Hentry Jephson wandered in the countryside nearby Bristol during a Covid lockdown when his eye was caught by the ghostly appearance of a lion’s mane mushroom, its shaggy leaves hanging over a tree trunk.
Jephson, the head of research at the Bristol Fungarium, knew he was looking at something rare and special. A staple of traditional Chinese medicine, the lion’s mane is also native to the UK but is under threat. The “absolutely enormous” specimen spotted by Jephson was the first seen in the southwest England in eight years.
Little did he know then that the fungus would change the focus of Jephson’s work. He works closely with Natural England and the Royal Horticultural Society (RHS) to restore native mushrooms to England’s woodlands. He helps run a mushroom farm, which has transitioned from growing oyster and shiitake mushrooms for restaurants, to preserving native fungi and creating health supplements from them.
Lion’s mane is so rare that it is illegal to collect it from the wild, and it must be left undisturbed. Jephson was happy to admire it during his walks around the farm where he found it, still thriving in the wild.
So one day he was shocked when he saw that the landowner had cut down his host tree. Speaking at the Oxford Real Farming conference, he said: “The mushroom was smashed all over the ground in big soggy pieces. And when we found ourselves in a slightly unique situation because it’s illegal to collect, we picked up a good chunk of lion’s mane and took it back to the mushroom farm and started trying to get a clean culture of it.”
Jephson cloned the mushroom and keeps his culture going on the farm. He also spoke to the landowner, who was unaware of the rare nature of the fungus, and he left the tree stump alone, with lion’s mane still growing on it.
This led the fungus down the path of keeping native mushrooms alive. “It was finding the lion’s mane that really set us down that path of cloning rare mushrooms. And now people are approaching us to have natural strains.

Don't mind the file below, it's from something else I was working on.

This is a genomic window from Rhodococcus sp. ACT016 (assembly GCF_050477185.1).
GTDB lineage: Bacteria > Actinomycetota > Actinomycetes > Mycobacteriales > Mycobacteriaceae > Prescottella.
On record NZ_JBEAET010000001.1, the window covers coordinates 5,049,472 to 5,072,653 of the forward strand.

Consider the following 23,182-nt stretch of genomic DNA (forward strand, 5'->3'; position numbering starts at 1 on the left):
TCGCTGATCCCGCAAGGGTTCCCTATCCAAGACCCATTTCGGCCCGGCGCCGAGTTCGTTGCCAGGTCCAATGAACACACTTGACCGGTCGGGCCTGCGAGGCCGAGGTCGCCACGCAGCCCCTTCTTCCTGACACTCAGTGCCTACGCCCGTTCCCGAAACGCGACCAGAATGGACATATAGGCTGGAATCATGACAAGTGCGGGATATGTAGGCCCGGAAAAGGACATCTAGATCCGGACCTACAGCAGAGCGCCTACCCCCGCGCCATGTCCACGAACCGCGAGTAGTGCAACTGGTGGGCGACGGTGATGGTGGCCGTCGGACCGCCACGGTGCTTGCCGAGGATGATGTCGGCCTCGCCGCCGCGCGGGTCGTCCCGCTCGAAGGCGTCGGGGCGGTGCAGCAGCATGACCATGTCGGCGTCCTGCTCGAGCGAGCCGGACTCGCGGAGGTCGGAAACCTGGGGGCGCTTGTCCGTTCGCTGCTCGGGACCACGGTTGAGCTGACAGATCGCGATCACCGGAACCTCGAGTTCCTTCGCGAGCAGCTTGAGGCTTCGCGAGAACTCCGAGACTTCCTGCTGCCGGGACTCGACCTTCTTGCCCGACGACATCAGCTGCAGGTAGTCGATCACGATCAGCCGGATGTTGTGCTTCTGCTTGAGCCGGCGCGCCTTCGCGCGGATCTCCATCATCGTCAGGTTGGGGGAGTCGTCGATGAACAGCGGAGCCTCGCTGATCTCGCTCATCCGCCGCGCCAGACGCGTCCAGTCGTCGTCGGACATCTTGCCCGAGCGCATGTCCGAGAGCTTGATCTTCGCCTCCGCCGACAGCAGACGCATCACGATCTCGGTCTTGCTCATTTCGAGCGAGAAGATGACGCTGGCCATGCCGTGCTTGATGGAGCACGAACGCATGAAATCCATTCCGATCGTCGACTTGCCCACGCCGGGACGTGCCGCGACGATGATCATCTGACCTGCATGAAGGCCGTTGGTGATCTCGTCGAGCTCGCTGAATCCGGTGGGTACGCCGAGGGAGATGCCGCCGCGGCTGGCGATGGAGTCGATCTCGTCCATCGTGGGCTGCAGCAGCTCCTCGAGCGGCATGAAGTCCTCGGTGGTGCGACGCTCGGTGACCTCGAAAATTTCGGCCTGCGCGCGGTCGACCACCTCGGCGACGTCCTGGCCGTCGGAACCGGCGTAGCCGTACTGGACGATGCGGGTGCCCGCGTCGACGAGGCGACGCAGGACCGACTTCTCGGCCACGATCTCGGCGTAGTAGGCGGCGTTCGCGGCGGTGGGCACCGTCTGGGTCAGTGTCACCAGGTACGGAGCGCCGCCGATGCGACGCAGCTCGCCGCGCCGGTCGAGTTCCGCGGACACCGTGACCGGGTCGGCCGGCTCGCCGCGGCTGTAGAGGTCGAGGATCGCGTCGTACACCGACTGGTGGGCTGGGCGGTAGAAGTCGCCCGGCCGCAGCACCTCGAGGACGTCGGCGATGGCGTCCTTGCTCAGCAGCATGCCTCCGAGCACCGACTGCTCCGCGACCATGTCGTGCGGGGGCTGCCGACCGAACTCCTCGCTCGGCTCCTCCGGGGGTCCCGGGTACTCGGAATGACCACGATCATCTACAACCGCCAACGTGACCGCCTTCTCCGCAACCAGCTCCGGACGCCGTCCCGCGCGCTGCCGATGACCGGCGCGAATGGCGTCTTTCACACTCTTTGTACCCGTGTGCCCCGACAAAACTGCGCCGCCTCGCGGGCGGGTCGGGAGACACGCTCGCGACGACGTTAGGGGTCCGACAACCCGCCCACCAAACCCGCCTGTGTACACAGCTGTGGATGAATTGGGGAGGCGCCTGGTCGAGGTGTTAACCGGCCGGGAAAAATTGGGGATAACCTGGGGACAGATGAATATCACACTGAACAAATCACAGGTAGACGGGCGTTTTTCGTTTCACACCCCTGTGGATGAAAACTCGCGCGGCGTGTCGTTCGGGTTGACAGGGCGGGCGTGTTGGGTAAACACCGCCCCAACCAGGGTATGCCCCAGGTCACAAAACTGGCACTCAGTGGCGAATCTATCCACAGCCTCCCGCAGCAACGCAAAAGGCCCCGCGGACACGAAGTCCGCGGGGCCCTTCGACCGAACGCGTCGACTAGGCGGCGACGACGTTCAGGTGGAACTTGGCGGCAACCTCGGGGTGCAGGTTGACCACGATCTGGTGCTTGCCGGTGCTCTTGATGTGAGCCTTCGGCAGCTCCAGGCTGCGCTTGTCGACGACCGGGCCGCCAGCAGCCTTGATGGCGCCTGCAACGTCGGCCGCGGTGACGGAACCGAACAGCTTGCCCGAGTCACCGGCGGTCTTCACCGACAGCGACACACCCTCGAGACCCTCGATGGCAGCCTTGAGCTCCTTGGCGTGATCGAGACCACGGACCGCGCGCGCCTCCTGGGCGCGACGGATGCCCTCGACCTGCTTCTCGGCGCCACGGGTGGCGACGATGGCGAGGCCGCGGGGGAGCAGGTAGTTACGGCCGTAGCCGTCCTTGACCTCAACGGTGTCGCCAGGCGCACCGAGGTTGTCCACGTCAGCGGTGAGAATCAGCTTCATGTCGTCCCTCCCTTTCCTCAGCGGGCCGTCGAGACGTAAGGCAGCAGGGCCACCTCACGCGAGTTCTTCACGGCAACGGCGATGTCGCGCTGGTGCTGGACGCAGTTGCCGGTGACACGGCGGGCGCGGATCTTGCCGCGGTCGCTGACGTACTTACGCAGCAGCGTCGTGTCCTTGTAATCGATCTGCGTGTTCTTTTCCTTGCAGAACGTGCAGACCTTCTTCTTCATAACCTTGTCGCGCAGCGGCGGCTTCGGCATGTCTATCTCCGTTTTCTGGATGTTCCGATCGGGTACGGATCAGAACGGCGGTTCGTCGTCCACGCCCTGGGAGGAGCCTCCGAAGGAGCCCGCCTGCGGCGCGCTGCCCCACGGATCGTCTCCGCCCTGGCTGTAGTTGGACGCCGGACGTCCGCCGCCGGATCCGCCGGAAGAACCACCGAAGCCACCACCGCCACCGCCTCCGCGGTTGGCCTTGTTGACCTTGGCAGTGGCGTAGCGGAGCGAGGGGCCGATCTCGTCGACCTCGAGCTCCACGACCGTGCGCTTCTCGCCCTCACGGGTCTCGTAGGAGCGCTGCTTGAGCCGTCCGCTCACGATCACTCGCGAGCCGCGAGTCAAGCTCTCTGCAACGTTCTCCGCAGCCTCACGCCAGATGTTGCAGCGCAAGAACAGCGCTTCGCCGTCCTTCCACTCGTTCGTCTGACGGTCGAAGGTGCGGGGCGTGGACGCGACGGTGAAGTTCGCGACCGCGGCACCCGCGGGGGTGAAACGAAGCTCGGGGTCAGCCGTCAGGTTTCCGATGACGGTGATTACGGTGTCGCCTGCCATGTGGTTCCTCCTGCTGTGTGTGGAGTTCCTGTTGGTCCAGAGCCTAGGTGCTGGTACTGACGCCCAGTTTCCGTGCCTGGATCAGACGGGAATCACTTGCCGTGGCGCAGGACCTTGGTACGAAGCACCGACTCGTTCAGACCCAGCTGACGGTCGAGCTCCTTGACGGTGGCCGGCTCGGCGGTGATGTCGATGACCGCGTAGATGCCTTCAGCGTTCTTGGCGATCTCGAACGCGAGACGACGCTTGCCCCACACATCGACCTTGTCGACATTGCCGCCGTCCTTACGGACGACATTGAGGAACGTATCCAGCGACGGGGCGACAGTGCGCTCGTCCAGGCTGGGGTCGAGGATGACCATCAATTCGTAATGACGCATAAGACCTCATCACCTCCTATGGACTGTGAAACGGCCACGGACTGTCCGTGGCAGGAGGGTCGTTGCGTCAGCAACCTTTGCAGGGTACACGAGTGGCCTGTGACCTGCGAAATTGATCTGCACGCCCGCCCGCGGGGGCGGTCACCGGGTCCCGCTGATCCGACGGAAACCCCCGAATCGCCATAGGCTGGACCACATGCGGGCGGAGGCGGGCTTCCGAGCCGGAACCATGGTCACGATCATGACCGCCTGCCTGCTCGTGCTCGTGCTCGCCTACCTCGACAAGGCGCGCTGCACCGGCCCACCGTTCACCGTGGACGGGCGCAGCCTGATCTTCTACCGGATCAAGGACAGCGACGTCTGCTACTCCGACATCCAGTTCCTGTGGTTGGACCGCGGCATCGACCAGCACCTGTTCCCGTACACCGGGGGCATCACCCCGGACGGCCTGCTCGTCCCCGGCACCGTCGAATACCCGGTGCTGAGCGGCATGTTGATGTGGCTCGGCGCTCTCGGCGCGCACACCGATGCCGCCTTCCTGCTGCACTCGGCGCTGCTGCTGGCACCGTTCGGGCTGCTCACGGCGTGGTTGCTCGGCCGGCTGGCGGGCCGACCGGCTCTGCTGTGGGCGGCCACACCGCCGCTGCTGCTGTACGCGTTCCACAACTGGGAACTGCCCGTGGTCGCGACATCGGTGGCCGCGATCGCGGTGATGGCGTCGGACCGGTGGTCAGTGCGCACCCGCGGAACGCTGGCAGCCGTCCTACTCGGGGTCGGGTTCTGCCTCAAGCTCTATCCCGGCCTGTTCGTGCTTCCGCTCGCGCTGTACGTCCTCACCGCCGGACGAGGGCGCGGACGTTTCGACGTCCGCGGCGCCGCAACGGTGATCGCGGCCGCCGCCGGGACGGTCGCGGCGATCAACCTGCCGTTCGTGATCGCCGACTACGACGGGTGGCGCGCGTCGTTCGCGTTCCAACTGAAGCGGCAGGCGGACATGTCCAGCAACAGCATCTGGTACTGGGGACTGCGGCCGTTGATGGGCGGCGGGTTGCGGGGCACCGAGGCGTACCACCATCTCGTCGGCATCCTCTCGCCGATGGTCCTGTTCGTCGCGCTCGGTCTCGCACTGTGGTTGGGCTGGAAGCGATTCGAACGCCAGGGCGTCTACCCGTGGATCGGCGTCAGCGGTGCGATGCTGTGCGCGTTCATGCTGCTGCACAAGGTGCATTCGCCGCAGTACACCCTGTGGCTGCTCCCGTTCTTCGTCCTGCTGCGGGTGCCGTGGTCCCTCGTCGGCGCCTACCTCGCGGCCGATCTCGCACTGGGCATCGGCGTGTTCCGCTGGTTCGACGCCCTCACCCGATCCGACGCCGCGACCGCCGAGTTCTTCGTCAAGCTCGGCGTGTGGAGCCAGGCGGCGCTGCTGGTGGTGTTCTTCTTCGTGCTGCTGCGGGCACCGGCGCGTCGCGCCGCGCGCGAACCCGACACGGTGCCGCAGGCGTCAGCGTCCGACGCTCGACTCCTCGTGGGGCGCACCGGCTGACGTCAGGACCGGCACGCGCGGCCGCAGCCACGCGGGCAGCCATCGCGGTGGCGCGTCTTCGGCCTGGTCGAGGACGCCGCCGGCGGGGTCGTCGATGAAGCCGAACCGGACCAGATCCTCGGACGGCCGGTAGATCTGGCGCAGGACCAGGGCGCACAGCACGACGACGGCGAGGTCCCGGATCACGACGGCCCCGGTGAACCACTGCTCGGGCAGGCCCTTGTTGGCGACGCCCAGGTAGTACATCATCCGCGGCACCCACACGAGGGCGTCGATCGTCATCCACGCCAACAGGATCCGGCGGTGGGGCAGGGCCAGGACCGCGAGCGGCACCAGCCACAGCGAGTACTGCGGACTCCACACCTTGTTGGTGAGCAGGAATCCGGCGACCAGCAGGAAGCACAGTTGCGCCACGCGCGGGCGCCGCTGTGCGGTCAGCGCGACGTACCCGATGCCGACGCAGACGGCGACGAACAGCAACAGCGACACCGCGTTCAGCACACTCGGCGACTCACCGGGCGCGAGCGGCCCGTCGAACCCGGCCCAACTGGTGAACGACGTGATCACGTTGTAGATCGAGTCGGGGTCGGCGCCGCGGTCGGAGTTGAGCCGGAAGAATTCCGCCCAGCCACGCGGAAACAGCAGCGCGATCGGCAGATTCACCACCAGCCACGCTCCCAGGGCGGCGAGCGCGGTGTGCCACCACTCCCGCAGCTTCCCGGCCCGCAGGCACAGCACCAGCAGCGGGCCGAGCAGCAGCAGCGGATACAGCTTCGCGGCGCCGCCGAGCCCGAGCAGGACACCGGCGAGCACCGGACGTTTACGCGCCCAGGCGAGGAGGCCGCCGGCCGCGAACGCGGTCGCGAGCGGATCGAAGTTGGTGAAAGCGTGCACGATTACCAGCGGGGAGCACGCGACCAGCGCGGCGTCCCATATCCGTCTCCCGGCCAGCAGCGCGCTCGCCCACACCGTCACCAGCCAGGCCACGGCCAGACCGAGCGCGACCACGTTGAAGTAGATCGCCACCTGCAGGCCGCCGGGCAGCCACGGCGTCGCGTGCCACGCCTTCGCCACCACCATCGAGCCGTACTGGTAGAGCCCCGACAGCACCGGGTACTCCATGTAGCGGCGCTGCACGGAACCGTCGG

“Of course England and RHS Wisley [have] slightly different projects, and use our strains to experiment. Wisley is interested in the insects that feed on mushrooms, so we have grown strains on their site on logs in their garden to monitor the insects that come.
“Of course England has several strains of native mushrooms that they want to place in woodland. They want to track how tracks move through woodland, but also to encourage deep rot fungi. So definitely mushrooms break down different parts of the trees, and we want, to encourage biodiversity, mushrooms that are good for breaking down.”
Rare fungi are not only at risk from unwitting landowners and their axes – there are fears that spores from commercial farms could spread into the wild and affect native mushrooms.
“Mushroom farming is becoming more and more popular, which is great,” Jephson said, “but all these commercial strains coming in, all these spores being put out in the environment, we just don’t know what they’re doing to local people. ecology.
“I was talking to someone at a truffle festival a few months ago, and they said they found yellow oyster mushrooms. And they started growing on a hay bale in the summer. And yellow oysters are an exotic species. They’re just not endemic, it was in the middle of nowhere.
“She didn’t know if there was a mushroom farm nearby, but I bet there was one somewhere around there, or even a grow kit that someone had grown in a windowsill, and these yellow oyster spores found their way into the area. , on a hay bale.”
Native, wild mushrooms may be better for human health than commercial strains, Jephson said: “The commercial strains were selected for high yield, fast growth. Our mushrooms are the opposite. They grow in ugly lumps. They grow incredibly slowly. They are really picky about conditions. But they taste amazing, and our British strain of lion’s mane has been tested for medicinal compounds in it, and the wild clone has 30% more beta glucans than the commercial tribes.”